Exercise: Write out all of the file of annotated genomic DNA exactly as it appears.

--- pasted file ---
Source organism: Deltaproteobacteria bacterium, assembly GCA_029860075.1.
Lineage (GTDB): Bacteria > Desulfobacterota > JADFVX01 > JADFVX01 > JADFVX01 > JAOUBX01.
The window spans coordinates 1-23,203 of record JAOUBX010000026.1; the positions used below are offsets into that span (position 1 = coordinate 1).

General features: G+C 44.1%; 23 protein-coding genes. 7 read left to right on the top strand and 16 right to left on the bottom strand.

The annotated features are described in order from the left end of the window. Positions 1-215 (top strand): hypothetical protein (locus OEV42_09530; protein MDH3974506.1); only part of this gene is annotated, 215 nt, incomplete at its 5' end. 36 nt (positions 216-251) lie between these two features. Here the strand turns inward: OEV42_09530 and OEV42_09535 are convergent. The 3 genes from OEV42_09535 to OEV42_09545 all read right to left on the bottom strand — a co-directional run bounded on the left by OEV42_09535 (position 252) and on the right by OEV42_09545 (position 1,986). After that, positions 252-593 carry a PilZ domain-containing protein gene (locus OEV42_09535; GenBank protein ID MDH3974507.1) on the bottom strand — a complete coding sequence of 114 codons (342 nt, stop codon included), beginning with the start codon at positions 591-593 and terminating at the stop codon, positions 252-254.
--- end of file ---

Source organism: Deltaproteobacteria bacterium, assembly GCA_029860075.1.
Lineage (GTDB): Bacteria > Desulfobacterota > JADFVX01 > JADFVX01 > JADFVX01 > JAOUBX01.
The window spans coordinates 1-23,203 of record JAOUBX010000026.1; the positions used below are offsets into that span (position 1 = coordinate 1).

General features: G+C 44.1%; 23 protein-coding genes. 7 read left to right on the top strand and 16 right to left on the bottom strand.

The annotated features are described in order from the left end of the window. Positions 1-215 (top strand): hypothetical protein (locus OEV42_09530; protein MDH3974506.1); only part of this gene is annotated, 215 nt, incomplete at its 5' end. 36 nt (positions 216-251) lie between these two features. Here the strand turns inward: OEV42_09530 and OEV42_09535 are convergent. The 3 genes from OEV42_09535 to OEV42_09545 all read right to left on the bottom strand — a co-directional run bounded on the left by OEV42_09535 (position 252) and on the right by OEV42_09545 (position 1,986). After that, positions 252-593 carry a PilZ domain-containing protein gene (locus OEV42_09535; GenBank protein ID MDH3974507.1) on the bottom strand — a complete coding sequence of 114 codons (342 nt, stop codon included), beginning with the start codon at positions 591-593 and terminating at the stop codon, positions 252-254.